Real-world component test data can be used to calibrate dynamic simulation early in product development, says Tom Curry of LMS.
Design News: Why would an engineer want to use real-world test data to calibrate dynamic simulation?
Curry: Calibrating the computer analysis model using the known behavior of mechanical parts eliminates unnecessary simulation, guesswork, and the risk of overlooking important performance parameters that could effect the accuracy of the analysis.
Q: How is test data combined and coordinated in the simulation?
A: Test data and dynamic analysis are coupled through embedded data management capabilities that correlate the two types of data into a single virtual prototype, in an approach we call hybrid simulation. Software supporting the approach was specifically developed to store, access, and reuse test data for this process. Also available for use in facilitating hybrid simulation are web-based information-sharing tools that enable engineers, managers, technicians, and others to share test and simulation data on an enterprise-wide basis between distributed groups, global facilities, and subcontractors throughout the supply chain and extended enterprise.
Q: How does hybrid simulation differ from what's done in traditional virtual prototyping?
A: Hybrid simulation represents a step beyond conventional virtual prototyping systems that attempt to simulate the entire mechanical system using analysis only. The problem with such simulate-everything systems is that engineers have to speculate on how complex variables will play out in the actual product. Often, unexpected problems go undetected until physical prototypes are built and parts break, or worse yet, when a product fails after it's manufactured and sold. By then, the cost of changing designs and fixing problems becomes astronomical. In contrast, hybrid simulation leads to fewer but better hardware prototypes by ensuring that quality is designed into the product. This shifts the balance of engineering activity from troubleshooting during prototype testing to analysis early in the conceptual stages of design.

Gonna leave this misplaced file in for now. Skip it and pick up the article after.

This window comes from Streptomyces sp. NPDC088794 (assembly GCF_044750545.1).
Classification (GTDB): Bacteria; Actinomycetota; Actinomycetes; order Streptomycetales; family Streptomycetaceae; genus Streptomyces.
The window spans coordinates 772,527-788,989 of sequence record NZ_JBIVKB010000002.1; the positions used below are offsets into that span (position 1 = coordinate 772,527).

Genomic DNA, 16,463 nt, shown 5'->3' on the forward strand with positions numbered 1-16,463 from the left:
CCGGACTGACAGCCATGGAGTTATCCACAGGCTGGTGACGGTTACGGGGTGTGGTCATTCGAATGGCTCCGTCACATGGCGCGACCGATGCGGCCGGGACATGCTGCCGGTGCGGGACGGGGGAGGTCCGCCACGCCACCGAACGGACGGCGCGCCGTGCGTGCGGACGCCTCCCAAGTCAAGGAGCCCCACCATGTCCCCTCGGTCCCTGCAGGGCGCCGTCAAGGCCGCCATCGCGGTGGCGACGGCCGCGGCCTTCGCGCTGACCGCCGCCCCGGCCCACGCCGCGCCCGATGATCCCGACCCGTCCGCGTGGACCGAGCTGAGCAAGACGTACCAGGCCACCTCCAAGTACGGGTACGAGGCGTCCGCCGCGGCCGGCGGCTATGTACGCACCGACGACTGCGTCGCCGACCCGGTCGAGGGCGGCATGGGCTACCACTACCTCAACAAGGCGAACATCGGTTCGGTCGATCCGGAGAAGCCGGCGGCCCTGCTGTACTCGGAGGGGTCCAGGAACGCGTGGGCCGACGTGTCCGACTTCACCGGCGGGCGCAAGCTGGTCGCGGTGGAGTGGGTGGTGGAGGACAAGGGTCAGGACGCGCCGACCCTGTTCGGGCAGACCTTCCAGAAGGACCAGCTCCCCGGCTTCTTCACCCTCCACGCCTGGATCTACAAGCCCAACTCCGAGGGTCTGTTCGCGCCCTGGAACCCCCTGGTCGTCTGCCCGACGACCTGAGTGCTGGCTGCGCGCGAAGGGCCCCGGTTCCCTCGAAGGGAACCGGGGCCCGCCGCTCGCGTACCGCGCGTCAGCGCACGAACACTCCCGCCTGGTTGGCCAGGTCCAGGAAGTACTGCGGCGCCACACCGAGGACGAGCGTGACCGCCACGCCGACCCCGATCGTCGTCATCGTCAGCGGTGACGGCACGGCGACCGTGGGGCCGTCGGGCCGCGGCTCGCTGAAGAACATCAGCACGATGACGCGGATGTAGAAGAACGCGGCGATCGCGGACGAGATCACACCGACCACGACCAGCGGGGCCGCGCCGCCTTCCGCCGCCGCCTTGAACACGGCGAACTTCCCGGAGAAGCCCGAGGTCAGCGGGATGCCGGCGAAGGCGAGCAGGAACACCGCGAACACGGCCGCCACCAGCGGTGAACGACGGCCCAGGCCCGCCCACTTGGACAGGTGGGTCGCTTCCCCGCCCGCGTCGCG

Q: What types of variables does physical testing provide?
A: There are a wide range of physical tests available for mechanical systems. Most fall into the broad categories of structural integrity, vibration, noise, and durability. These are the variables used extensively in automotive, aerospace, defense, and other advanced manufacturing industries. In the automotive industry, for example, durability analysis predicts the fatigue life of parts such as shock absorbers.
Q: How does this work in practice?
A: Using hybrid simulation, an automotive engineer can modify the shape or stiffness of an engine mount, for example, obtain the new force inputs, and from there listen to the sounds that would be heard by a driver as the engine accelerates. The modeling process makes no distinction whether the data is generated from test, from finite-element analysis or synthesized from a multibody dynamics simulation.
Q: What's on the horizon?
A: We are rolling out tools for engine development teams that integrate test and virtual prototyping processes. The CAE tools include multibody dynamics, noise and vibration, durability and optimization. These tools provide a multi-disciplinary approach to the engineering process that in the past would have required the use of disparate tools from a variety of vendors. We are developing an integrated suite of multi-physics software that will allow results from a multibody dynamic simulation to be used as inputs for acoustic and durability prediction.
| Tom Curry
Vice President, Board Member, LMS International, Leuven, Belgium Tom Curry has been in mechanical design automation for over 25 years, first in automating a major petrochemical company design department (1975-80, Air Products & Chemicals), as a marketing Director for CAD pioneer Auto-trol, as Vice President of marketing for McDonnell Douglas Unigraphics, as President of PDA, and as President and CEO of MacNeal Schwendler (now MSC Software). He is a licensed professional engineer and holds a bachelor's degree, cum laude, in civil engineering from Rutgers University in New Jersey.